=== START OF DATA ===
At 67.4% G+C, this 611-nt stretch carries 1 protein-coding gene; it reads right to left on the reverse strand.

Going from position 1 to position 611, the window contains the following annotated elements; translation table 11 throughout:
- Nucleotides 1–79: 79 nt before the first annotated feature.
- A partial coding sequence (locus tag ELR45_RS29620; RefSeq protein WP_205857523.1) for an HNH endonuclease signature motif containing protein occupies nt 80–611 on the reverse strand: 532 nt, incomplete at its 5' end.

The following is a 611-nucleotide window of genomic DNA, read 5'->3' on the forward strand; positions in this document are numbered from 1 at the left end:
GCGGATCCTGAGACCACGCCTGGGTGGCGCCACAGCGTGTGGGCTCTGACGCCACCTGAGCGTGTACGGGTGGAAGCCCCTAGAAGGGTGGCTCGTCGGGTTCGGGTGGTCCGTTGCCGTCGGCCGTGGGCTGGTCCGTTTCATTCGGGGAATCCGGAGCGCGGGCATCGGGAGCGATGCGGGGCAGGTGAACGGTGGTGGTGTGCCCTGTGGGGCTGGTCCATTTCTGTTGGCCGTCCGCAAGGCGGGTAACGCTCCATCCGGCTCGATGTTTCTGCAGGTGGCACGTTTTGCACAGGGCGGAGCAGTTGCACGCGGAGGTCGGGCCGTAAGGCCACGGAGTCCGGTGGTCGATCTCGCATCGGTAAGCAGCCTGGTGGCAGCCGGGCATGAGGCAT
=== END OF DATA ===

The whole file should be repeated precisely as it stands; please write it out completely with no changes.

At 67.4% G+C, this 611-nt stretch carries 1 protein-coding gene; it reads right to left on the reverse strand.

Going from position 1 to position 611, the window contains the following annotated elements; translation table 11 throughout:
- Nucleotides 1–79: 79 nt before the first annotated feature.
- A partial coding sequence (locus tag ELR45_RS29620; RefSeq protein WP_205857523.1) for an HNH endonuclease signature motif containing protein occupies nt 80–611 on the reverse strand: 532 nt, incomplete at its 5' end.

The following is a 611-nucleotide window of genomic DNA, read 5'->3' on the forward strand; positions in this document are numbered from 1 at the left end:
GCGGATCCTGAGACCACGCCTGGGTGGCGCCACAGCGTGTGGGCTCTGACGCCACCTGAGCGTGTACGGGTGGAAGCCCCTAGAAGGGTGGCTCGTCGGGTTCGGGTGGTCCGTTGCCGTCGGCCGTGGGCTGGTCCGTTTCATTCGGGGAATCCGGAGCGCGGGCATCGGGAGCGATGCGGGGCAGGTGAACGGTGGTGGTGTGCCCTGTGGGGCTGGTCCATTTCTGTTGGCCGTCCGCAAGGCGGGTAACGCTCCATCCGGCTCGATGTTTCTGCAGGTGGCACGTTTTGCACAGGGCGGAGCAGTTGCACGCGGAGGTCGGGCCGTAAGGCCACGGAGTCCGGTGGTCGATCTCGCATCGGTAAGCAGCCTGGTGGCAGCCGGGCATGAGGCAT